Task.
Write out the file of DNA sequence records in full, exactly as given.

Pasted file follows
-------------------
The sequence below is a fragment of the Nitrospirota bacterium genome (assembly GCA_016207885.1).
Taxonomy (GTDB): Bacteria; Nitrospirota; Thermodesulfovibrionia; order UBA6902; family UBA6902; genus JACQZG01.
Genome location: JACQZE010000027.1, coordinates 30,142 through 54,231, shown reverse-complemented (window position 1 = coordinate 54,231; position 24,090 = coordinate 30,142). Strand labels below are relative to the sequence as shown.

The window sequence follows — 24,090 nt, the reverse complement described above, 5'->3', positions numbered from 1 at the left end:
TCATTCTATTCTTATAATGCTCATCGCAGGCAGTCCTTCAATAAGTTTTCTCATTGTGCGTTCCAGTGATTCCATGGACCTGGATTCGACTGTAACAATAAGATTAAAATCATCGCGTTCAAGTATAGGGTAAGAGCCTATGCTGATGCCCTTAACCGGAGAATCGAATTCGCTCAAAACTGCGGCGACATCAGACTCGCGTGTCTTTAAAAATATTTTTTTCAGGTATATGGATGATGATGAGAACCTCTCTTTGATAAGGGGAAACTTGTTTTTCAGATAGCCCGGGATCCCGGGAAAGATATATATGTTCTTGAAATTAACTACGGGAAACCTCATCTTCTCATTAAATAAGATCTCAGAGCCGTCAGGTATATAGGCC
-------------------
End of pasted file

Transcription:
The sequence below is a fragment of the Nitrospirota bacterium genome (assembly GCA_016207885.1).
Taxonomy (GTDB): Bacteria; Nitrospirota; Thermodesulfovibrionia; order UBA6902; family UBA6902; genus JACQZG01.
Genome location: JACQZE010000027.1, coordinates 30,142 through 54,231, shown reverse-complemented (window position 1 = coordinate 54,231; position 24,090 = coordinate 30,142). Strand labels below are relative to the sequence as shown.

The window sequence follows — 24,090 nt, the reverse complement described above, 5'->3', positions numbered from 1 at the left end:
TCATTCTATTCTTATAATGCTCATCGCAGGCAGTCCTTCAATAAGTTTTCTCATTGTGCGTTCCAGTGATTCCATGGACCTGGATTCGACTGTAACAATAAGATTAAAATCATCGCGTTCAAGTATAGGGTAAGAGCCTATGCTGATGCCCTTAACCGGAGAATCGAATTCGCTCAAAACTGCGGCGACATCAGACTCGCGTGTCTTTAAAAATATTTTTTTCAGGTATATGGATGATGATGAGAACCTCTCTTTGATAAGGGGAAACTTGTTTTTCAGATAGCCCGGGATCCCGGGAAAGATATATATGTTCTTGAAATTAACTACGGGAAACCTCATCTTCTCATTAAATAAGATCTCAGAGCCGTCAGGTATATAGGCC